He made that play, and it helped Western Michigan — which rose from 1-11 obscurity to 13-1 in Adams’ four years — get into the Cotton Bowl against a mammoth Wisconsin offensive line.

“We actually have a pretty big defensive line, but we looked small against guys who were 6-foot-8 and 310 pounds,” Adams said. “They ran it downhill at us a lot. It was a tough day, but I believe I held my own and played with energy. I showed I’m not just a pass-rusher. I’m someone who will stick his nose in there.”

Adams had a tackle for a loss of 5 yards in that game to cap his college career.

“For a kid growing up in Salisbury to get a chance to play in the Cotton Bowl, who would’ve believed it?” Adams said.  “Everything about the Cotton Bowl was outstanding. When we got to the airport, they had a party for us, and they had another party for us when we got to the hotel. They had fun activities for us all week.”

But now Adams moves past the fun. Showing what he can do in the practices leading up to the  NFLPA Collegiate Bowl and the game itself are his main focus. Then, in March,  he’ll have his Pro Day at Western Michigan, and he hopes to run a strong time in the 40-yard dash. He usually runs a 4.8, but a 4.7 on that day would do him a lot of good.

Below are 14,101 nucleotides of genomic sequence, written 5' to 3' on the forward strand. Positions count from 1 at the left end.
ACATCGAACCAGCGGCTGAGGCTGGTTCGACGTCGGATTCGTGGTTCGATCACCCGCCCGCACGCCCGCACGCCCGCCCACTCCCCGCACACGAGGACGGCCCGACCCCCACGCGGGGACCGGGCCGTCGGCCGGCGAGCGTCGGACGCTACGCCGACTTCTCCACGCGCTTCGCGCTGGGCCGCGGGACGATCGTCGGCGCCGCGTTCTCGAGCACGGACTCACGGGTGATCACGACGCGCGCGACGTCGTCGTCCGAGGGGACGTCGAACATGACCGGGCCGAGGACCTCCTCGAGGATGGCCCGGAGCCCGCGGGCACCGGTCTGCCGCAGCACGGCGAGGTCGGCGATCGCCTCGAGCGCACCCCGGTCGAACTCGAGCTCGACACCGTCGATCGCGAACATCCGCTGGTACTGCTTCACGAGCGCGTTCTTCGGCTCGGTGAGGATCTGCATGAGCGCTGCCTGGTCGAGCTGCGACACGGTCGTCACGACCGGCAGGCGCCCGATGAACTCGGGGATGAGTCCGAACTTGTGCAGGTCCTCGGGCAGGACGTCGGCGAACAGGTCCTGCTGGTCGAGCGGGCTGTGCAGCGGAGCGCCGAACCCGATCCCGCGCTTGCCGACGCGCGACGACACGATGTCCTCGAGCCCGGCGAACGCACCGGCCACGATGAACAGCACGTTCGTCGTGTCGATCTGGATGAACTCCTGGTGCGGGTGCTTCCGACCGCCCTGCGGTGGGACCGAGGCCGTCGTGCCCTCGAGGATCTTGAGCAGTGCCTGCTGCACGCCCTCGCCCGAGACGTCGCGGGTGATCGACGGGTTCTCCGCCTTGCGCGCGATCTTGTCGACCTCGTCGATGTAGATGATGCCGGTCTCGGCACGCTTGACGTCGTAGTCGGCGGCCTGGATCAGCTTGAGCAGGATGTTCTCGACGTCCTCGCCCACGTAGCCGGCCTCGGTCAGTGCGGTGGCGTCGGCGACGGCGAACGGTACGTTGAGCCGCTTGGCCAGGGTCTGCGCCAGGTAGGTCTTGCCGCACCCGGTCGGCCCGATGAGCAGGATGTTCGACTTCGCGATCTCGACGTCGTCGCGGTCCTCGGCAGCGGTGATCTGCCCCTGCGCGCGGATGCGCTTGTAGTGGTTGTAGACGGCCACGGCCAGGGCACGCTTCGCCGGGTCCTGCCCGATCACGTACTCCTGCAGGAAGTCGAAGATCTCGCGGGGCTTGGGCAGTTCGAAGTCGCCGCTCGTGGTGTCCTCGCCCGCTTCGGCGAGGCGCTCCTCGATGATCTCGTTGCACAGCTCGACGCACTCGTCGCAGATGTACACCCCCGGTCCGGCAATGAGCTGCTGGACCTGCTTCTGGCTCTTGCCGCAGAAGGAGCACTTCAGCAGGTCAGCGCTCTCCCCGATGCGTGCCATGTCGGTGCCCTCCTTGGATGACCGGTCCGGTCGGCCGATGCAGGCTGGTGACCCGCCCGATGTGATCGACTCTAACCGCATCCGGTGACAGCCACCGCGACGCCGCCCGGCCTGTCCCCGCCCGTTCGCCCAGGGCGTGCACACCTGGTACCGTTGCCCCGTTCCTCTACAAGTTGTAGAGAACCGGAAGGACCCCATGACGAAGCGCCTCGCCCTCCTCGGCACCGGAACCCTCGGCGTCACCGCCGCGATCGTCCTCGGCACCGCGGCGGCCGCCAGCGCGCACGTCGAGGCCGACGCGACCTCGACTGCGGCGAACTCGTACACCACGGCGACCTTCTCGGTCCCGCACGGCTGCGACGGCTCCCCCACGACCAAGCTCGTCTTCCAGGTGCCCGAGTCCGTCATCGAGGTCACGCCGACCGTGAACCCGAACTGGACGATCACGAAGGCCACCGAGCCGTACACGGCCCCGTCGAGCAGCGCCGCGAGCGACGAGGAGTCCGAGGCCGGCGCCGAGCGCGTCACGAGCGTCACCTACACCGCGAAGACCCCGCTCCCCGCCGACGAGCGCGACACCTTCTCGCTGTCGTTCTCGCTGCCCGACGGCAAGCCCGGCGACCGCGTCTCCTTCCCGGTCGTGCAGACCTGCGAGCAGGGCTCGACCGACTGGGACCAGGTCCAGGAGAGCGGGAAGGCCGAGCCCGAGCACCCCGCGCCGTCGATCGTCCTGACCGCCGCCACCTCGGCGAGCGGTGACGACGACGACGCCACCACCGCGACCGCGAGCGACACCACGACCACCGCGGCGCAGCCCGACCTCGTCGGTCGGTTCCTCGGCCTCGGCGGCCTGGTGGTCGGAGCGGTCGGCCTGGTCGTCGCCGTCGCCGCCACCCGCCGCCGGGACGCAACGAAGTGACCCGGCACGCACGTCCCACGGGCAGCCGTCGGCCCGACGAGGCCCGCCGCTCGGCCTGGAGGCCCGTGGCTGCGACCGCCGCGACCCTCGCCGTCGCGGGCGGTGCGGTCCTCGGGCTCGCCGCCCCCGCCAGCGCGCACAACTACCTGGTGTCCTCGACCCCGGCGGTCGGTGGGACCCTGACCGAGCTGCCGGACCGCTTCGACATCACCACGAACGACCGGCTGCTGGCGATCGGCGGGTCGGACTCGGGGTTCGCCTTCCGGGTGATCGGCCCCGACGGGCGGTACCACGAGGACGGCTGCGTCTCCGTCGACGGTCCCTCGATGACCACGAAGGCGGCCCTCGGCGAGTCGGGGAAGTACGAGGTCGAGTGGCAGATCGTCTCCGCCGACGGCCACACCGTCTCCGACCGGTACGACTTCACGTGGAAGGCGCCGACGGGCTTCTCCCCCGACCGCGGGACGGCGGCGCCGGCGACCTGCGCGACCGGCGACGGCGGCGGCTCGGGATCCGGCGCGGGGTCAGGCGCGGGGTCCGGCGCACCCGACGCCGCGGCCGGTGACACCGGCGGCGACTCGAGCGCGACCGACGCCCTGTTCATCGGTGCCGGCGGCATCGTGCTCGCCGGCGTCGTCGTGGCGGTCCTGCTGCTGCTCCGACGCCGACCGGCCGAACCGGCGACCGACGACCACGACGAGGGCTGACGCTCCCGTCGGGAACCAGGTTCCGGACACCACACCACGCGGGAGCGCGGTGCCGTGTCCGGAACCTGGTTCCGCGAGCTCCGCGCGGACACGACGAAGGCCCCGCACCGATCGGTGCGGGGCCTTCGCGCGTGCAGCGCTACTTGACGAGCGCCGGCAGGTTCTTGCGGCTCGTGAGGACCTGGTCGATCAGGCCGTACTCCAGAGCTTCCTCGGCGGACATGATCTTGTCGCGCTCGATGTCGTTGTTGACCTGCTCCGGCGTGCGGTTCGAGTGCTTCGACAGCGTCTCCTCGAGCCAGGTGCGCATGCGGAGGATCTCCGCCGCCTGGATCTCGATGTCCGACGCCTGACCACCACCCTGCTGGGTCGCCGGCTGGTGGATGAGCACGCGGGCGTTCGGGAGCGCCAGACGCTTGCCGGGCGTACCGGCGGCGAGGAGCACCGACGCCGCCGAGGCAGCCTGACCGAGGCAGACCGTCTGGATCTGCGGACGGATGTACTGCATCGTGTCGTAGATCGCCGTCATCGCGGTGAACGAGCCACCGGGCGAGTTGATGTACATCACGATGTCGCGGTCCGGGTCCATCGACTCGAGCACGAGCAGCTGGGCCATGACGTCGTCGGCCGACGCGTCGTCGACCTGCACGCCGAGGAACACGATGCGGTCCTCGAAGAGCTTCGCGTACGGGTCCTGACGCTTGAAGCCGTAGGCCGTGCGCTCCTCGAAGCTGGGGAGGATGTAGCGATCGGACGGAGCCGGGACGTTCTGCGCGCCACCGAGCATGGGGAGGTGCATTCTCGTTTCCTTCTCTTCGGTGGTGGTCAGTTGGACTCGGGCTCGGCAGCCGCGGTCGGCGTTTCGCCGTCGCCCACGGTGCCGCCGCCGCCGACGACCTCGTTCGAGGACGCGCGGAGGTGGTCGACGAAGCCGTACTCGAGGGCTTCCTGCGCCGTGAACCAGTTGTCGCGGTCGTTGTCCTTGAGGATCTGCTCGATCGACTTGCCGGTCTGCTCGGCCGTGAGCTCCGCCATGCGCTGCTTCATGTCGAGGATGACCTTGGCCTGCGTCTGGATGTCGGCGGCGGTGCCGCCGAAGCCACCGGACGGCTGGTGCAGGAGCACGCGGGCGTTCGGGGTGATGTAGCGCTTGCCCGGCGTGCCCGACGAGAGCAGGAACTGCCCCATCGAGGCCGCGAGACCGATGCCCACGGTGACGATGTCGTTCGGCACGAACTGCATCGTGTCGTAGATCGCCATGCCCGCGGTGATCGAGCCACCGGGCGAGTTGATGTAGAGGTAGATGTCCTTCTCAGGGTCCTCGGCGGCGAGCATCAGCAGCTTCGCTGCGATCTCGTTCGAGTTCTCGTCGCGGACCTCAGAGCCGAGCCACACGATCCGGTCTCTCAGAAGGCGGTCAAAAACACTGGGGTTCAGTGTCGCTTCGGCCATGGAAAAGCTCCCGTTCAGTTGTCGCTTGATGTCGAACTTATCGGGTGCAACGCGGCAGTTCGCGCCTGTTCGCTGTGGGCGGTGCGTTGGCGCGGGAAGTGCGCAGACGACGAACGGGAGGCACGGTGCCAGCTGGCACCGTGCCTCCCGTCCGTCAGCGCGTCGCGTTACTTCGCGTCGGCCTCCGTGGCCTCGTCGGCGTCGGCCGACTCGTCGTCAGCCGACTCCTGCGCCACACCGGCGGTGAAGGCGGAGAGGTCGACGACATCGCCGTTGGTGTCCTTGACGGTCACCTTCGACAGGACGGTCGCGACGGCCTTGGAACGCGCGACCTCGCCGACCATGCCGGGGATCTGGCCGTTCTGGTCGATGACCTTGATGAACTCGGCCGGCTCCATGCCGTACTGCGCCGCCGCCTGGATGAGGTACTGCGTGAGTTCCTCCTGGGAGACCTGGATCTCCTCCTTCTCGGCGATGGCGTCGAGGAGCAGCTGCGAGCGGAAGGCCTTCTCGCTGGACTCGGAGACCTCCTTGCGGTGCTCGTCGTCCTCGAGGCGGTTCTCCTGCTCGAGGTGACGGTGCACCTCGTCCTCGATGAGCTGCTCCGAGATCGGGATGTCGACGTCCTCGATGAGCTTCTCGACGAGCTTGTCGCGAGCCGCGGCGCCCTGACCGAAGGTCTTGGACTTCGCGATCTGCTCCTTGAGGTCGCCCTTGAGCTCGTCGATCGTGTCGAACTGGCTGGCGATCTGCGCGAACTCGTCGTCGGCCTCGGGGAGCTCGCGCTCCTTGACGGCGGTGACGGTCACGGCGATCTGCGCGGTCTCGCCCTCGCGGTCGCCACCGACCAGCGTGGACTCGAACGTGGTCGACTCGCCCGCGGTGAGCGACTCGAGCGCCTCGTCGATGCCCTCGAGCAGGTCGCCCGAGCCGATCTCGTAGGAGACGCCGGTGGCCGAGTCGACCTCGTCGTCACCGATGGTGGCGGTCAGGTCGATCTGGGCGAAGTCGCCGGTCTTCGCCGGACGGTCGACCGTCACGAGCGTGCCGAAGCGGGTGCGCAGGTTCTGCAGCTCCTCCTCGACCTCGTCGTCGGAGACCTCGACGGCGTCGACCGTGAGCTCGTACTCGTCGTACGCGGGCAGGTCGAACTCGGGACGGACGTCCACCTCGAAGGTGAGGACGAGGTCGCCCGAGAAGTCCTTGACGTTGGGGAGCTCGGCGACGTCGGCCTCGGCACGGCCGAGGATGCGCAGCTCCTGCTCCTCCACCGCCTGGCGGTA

Adams’ teammate and close friend, Corey Davis, a receiver, is a sure first-round pick.

Adams communicates often with former North Rowan star Javon Hargrave. He’s thrilled with Hargrave’s rookie success with the Pittsburgh Steelers and he hopes to follow Hargrave and Jacksonville Jaguar Chris Smith, a West Rowan graduate, to the NFL.

The fallback plan will be a college degree. Adams, a criminal justice major, is only a few hours short of a diploma.

“No one is pulling harder for Keion to make it in the NFL than I am,” Pinyan said. “But the biggest thing is he’s grown into a great person. He’s going to be successful in life no matter what happens with football.”